Sam Allardyce has backed Swansea’s boycott of social media and believes the fight against online abuse would benefit by the whole of English football following suit.
But Allardyce says he understands how the deep financial concerns of clubs amid the coronavirus pandemic could prevent that from happening.
Swansea have decided not to post any social media content for seven days, with the Sky Bet Championship club declaring “enough is enough” after months of players being targeted online.
Three Swansea players – Yan Dhanda, Ben Cabango and Jamal Lowe – have been among that number and the club’s chief executive Julian Winter has written to Twitter and Facebook urging the introduction of tougher policing and punishments for those found guilty of sending online abuse.
Swansea’s Championship rivals Birmingham joined them on Thursday evening, with the Blues saying they would not be posting across official channels for seven days.
West Brom boss Allardyce said: “I would like an accumulation of football clubs across the board to all do it together.
“That would for me be the only way that a difference may be made, if a united front was put up by all 92 professional clubs.
“But, of course, if that meant losing revenue over survival and, trying to help on these abusive messages, the money may override that unfortunately.
“There’s a lot of people in a lot of trouble financially because of the pandemic. So if they don’t go that way I can understand it.”
Brighton’s former Swansea manager Graham Potter congratulated his old club over their stance on social media.
“I support their decision because it’s based on what they know about their club and what’s the right thing to do for their players,” Potter said.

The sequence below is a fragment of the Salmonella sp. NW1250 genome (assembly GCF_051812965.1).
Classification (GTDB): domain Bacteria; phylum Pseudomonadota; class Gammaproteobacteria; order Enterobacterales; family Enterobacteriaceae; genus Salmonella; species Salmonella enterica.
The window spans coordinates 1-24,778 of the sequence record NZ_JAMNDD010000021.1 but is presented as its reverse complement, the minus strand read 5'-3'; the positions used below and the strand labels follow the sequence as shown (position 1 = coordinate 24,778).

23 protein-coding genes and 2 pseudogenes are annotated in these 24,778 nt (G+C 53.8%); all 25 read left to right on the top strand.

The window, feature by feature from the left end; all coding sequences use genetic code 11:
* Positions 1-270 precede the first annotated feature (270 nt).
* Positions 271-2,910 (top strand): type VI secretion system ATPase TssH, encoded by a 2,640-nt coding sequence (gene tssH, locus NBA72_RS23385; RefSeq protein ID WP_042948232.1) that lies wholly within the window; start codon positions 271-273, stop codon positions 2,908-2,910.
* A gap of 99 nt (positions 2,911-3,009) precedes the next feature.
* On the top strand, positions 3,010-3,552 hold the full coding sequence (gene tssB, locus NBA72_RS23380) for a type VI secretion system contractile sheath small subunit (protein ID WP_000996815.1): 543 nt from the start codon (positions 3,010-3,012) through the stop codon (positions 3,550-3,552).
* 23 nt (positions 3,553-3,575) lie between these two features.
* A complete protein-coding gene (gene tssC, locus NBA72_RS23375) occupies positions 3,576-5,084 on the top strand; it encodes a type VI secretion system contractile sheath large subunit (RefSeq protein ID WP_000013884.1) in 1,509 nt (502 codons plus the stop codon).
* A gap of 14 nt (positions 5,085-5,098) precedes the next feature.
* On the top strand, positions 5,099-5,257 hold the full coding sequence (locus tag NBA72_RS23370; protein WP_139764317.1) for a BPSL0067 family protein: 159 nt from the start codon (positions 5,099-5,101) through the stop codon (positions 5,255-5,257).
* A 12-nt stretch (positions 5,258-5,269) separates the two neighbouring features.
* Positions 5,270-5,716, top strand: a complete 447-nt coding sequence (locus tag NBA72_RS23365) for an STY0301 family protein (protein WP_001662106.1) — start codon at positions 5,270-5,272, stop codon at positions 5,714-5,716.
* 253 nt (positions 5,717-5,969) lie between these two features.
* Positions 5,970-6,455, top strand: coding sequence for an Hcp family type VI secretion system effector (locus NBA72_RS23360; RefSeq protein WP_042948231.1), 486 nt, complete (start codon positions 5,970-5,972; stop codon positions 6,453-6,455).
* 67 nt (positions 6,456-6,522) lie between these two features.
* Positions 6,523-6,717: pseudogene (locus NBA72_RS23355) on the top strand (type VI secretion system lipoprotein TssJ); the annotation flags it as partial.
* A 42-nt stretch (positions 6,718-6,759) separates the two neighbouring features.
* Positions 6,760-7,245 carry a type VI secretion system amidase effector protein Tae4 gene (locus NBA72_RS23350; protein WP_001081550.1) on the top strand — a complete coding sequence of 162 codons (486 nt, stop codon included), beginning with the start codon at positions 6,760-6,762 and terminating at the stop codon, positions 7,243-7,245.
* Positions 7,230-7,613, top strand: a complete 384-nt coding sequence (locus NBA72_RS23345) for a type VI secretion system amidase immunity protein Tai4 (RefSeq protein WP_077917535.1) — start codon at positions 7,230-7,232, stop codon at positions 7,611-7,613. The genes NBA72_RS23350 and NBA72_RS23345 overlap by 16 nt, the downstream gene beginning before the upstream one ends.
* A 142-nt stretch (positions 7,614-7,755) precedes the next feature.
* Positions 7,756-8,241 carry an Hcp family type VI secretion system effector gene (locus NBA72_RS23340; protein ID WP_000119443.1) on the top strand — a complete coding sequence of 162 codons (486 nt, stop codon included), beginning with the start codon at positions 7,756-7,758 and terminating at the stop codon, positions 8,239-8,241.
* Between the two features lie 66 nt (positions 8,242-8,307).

“Congratulations to them for making a stand and deciding what is right for them. I certainly wouldn’t be against it.
“We’ll keep assessing the situation, see what we can do to affect it, because at the moment it doesn’t feel like we’ve got the right environment.”
Fulham manager Scott Parker and Southampton boss Ralph Hasenhuttl both supported Swansea’s decision and urged social media companies to police platforms better.
Parker said of social media: “I don’t want to engage in it. It gives people a platform to make stupid comments that I don’t want to be around, listen to and hold no value to me whatsoever.
“Do I see more teams like Swansea making a stand? Yes for sure, because things are not getting stopped and you’ll still get stupid people who think they can hide behind a computer screen and be very abusive.
“By making this stand these companies will act rather than talk about it.”
Hasenhuttl added: “I am not a friend of social media. It is an easy way to get a voice of blaming somebody and a very easy way of putting racist words out there.
“This is definitely something which this social media (companies) must control and finally stop it. It is definitely something which we have to take very seriously.”
Wolves boss Nuno Espirito Santo, one of the few black managers in English professional football, said: “I think it’s an individual decision of each and every one of us.
“Who decides they should boycott social media should do so. Others don’t feel the need and it must be a freedom of decision.
“If the clubs decided as a unit, I support it. But I cannot speak about Wolves because we are not considering any kind of situation now.”
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